Pop Quiz: What’s The Most Iconic Spoken Interlude In A Song?

The TRL Pop Quiz works like this: our editors are posed a music-related question and have only 15 minutes and just 100 words to research, choose and explain their answers. Inspired by Tyler Oakley’s tweet asking his followers for the best mid-song interlude, here’s this week’s question: what’s your favorite spoken interlude in the middle of a song?

“I’m sorry, the old Taylor can’t come to the phone right now. Why? Oh, ‘cause she’s dead!” Taylor Swift’s Reputation album marked a brand-new era for Swift, with the spoken interlude in her lead single “Look What You Made Me Do” truly reflecting that change. She shed her softer image for one that embraced and even poked fun at the rumors and scandals associated with her career. The shocking interlude was immediately swept up into meme culture and the sentiment was echoed throughout the music video as we saw various “old Taylors” in their iconic looks being killed by Reputation-era Taylor. Kristen Maldonado

Blood Orange’s album Negro Swan is full of powerful interludes in tracks like “Jewelry,” “Family” and “Runnin’.” The songs are autobiographical for producer/singer Dev Hynes and cover themes of being yourself while being black and queer. The interludes are mostly Janet Mock, a black trans woman, talking about her own experiences. I find particular beauty and vulnerability in “Dagenham Dream,” where Dev sings about being bullied viciously as a child for expressing queerness. Janet Mock adds her own childhood experience of being silenced and forced to conform, commenting on how people have had to do so just to survive. – Landyn Pan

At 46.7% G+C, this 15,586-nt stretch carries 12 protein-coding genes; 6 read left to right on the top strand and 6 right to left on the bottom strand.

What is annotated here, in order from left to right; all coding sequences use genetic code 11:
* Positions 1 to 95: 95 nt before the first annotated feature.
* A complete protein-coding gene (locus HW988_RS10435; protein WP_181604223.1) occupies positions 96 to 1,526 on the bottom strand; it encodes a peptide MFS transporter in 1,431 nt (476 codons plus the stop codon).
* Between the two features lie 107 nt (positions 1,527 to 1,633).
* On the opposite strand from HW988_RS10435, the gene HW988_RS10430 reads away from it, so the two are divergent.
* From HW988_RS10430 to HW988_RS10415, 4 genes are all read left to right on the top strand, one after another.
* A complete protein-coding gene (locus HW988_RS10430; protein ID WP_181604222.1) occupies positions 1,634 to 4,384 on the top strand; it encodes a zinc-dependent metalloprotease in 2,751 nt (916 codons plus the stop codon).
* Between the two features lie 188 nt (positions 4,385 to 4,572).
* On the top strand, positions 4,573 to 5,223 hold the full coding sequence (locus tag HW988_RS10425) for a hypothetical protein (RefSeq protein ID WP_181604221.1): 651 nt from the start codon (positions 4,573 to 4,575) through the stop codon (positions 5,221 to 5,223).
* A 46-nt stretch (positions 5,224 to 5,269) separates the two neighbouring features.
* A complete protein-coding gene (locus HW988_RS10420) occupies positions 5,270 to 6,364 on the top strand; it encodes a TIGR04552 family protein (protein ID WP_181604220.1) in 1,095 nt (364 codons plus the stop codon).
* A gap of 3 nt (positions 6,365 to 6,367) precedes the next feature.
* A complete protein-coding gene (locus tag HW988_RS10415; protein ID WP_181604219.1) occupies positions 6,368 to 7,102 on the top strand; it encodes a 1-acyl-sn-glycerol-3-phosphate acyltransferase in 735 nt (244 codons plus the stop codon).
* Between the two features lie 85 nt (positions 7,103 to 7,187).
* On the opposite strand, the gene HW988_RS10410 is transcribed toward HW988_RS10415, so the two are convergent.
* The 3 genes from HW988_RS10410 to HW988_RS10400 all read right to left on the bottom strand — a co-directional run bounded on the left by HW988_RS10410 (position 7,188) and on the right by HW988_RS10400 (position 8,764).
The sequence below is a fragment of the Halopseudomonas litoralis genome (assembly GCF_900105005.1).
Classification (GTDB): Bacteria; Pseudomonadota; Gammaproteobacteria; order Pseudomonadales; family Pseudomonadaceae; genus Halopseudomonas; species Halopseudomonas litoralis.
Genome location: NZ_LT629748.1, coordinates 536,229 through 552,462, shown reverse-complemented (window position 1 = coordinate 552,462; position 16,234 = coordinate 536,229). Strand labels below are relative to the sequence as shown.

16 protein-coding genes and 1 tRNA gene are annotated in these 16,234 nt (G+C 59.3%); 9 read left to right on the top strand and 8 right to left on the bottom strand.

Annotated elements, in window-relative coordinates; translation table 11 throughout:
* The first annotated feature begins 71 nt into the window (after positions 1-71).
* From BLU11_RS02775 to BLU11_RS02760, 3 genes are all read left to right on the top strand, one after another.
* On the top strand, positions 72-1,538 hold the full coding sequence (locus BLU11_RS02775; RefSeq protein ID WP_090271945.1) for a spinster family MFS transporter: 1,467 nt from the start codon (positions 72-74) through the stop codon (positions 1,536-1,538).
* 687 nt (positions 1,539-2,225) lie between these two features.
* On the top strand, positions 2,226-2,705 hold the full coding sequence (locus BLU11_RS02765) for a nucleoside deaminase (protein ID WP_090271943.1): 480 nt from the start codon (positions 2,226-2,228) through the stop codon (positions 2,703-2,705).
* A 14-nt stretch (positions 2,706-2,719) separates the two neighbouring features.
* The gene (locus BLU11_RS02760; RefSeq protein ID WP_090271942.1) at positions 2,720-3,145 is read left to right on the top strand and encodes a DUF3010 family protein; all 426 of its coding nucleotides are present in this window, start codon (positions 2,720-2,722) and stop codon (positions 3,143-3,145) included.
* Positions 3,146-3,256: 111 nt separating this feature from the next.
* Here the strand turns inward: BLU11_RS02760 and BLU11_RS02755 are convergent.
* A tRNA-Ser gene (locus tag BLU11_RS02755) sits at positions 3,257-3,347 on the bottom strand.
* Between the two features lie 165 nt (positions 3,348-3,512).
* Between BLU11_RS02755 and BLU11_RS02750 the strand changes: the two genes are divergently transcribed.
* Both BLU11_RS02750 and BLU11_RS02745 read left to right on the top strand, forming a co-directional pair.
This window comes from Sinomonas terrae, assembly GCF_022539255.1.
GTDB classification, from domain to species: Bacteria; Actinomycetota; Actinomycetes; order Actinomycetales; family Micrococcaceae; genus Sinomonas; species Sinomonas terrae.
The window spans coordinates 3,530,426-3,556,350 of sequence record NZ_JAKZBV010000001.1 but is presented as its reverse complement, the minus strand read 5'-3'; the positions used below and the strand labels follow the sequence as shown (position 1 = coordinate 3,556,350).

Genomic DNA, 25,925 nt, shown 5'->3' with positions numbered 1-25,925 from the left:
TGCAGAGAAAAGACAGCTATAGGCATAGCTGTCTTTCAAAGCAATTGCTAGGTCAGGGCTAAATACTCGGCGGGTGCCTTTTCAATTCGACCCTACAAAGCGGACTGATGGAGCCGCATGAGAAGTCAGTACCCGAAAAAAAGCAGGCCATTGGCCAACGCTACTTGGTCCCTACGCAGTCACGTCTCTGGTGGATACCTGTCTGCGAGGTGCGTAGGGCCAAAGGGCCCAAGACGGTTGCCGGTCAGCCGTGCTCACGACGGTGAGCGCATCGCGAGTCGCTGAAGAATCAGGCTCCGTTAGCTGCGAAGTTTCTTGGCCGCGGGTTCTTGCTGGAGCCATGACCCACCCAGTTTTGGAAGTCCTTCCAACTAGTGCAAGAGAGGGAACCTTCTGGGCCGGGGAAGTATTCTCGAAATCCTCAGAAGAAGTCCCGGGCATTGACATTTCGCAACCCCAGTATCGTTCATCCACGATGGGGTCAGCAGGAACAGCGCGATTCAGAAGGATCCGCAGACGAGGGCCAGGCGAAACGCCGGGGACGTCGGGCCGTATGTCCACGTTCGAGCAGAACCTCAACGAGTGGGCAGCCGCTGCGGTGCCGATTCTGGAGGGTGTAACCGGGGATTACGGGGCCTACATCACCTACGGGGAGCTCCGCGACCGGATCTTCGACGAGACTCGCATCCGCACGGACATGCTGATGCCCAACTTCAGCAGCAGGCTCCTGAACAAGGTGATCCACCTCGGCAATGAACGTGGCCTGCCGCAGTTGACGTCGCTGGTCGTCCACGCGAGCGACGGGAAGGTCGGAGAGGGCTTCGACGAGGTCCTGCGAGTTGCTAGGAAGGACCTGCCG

My personal favorite spoken interlude in a song is from “Home” by Edward Sharpe and the Magnetic Zeros. The simple, folksy track’s chorus, sung by Alex Ebert and Jade Castrinos, proclaims “home is wherever I’m with you.” The spoken interlude is a little reminiscence about when when Jade fell out of a window and “Alexander” had to drive her to the hospital, all the while falling in love. It’s almost unbearably saccharine, but it’s also goofy and fun. Also, do yourselves a favor and look up Maya Rudolph and Paul F. Tompkins singing this song; it’s a delight. – Leah Williams

As Superfruit‘s Mitch and Scott build a perfect man on “GUY.exe,” the singers pause their always-angelic melodies to let Mitch reflect on his boyfriend-search thus far. “I’ve been looking high and low for a man who’s just right,” Mitch confesses in his perfectly-sensual voice, over the song’s pop synth instrumental. The campiness of the interlude – and of the song in general – is the epitome of what makes the duo’s debut album, Future Friends, the album that queer music needed in 2017. Give Mitch more interludes in 2019, please! – Matt Gehring

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